Hypothesis is a tentative assumption about the population parameter. Such a tentative statement is called Null hypothesis and the one opposite to such tentative statement is alternative hypothesis. Usually the research hypothesis is expressed as the alternative hypothesis.
Type I and Type II errors: As hypothesis tests are based on sample information there will be the possibility of errors.
Type I error: Rejecting the null hypothesis when it is true
Type II error: Accepting the null when it is not true or false
Level of significance: It is the probability of making a type I error when the null hypothesis is true. The applications of hypothesis testing that only control for the type I error are called as "significance tests".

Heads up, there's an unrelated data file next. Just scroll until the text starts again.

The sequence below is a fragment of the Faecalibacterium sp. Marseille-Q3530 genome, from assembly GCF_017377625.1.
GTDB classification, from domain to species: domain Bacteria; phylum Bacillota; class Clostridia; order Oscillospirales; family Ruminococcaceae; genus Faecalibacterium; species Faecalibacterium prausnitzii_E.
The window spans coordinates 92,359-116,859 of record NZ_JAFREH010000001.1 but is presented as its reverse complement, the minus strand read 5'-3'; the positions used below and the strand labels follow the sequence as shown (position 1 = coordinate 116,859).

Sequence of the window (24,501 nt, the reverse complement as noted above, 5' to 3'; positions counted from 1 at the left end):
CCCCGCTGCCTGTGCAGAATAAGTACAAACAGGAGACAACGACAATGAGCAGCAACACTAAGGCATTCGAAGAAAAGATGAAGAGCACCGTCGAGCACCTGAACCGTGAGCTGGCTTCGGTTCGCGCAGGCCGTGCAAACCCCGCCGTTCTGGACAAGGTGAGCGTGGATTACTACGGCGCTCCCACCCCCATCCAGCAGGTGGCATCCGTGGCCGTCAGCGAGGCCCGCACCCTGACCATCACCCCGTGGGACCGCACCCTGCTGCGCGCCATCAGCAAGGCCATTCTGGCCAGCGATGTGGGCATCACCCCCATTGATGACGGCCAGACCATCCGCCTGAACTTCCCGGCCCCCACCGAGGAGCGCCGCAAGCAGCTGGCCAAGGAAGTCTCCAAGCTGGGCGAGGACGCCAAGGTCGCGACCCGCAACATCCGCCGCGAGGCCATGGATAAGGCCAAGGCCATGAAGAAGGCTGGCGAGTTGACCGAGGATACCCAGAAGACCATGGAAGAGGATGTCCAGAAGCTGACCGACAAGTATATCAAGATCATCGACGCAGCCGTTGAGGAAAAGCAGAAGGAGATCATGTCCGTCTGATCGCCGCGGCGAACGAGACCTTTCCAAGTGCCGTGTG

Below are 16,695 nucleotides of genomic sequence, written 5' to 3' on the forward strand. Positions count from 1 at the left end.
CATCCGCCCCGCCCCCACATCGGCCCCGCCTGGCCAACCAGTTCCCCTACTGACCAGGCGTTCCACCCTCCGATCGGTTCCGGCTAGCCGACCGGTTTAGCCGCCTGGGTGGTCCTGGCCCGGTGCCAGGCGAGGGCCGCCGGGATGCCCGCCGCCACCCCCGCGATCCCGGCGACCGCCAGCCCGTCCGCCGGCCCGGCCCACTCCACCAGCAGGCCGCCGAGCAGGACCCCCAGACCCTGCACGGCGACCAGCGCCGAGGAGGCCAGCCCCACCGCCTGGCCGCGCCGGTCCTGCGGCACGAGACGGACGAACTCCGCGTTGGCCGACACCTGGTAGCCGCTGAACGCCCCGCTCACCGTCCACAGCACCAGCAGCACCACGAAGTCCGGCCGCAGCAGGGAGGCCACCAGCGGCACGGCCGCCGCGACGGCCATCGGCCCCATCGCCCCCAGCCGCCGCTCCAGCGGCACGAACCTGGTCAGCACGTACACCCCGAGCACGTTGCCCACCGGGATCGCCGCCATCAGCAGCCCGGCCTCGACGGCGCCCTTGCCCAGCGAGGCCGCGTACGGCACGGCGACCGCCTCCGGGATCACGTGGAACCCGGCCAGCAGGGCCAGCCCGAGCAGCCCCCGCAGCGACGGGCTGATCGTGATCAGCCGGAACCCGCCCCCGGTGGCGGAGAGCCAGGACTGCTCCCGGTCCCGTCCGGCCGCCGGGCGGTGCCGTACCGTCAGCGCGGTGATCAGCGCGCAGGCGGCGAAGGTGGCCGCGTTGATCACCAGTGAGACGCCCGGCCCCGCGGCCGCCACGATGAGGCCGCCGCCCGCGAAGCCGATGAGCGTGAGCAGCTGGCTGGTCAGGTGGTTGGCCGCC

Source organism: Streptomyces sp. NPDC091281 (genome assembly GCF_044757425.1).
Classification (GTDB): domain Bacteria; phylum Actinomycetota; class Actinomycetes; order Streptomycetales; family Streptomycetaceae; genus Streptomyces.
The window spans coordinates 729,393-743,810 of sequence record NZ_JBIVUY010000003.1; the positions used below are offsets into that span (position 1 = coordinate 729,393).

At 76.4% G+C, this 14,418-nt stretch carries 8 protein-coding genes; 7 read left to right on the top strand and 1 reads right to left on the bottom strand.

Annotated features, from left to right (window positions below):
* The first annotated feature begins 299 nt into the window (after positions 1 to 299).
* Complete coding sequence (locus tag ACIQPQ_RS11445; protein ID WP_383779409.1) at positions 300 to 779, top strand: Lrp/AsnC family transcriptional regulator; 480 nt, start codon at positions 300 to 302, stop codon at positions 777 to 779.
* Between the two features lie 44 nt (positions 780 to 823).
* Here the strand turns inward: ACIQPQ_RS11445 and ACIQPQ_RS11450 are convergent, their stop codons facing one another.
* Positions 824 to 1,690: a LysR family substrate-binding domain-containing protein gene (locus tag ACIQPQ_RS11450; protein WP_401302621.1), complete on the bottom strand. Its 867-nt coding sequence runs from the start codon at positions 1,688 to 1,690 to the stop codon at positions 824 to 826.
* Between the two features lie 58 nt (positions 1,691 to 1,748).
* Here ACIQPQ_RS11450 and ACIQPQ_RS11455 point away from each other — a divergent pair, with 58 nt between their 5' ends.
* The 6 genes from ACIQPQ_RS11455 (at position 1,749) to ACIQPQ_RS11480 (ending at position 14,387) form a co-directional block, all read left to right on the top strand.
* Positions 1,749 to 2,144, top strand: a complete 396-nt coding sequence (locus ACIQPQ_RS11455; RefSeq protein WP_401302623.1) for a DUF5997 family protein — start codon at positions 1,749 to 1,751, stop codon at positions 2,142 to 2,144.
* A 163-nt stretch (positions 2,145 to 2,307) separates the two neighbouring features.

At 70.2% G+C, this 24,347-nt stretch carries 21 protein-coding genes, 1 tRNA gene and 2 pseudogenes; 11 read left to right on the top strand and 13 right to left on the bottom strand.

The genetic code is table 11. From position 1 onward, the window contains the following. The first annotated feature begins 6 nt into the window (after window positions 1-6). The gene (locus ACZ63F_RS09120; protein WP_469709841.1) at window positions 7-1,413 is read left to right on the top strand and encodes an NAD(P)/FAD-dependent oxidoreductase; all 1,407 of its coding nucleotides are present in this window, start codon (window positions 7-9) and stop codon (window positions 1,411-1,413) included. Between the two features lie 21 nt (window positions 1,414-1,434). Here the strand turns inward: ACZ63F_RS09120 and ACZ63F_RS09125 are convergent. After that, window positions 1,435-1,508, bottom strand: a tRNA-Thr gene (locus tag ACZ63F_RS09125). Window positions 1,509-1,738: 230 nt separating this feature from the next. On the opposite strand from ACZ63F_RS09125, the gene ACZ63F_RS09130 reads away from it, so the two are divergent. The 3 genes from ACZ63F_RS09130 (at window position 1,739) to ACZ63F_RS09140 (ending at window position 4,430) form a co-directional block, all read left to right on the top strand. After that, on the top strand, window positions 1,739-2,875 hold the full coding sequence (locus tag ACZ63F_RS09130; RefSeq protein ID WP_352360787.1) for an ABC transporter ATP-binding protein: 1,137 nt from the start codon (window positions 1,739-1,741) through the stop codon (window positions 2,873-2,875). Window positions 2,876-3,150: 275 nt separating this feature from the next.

Most of the hypothesis tests control for the probability of making type I error, they do not control for the probability of making type II error. Hence, though we decide to accept null, we can't determine how confident we can be with that decision. Because of the uncertainity associated with making a Type II error, it is suggested that the use of the statement "do not reject null" instead of "accept Null". In effect by not directly accepting null, one can avoid the risk of making Type II error.
Whenever the probability of making Type II error is not controlled, the optimal conclusions should be 'do not reject the null' or 'reject the null'.
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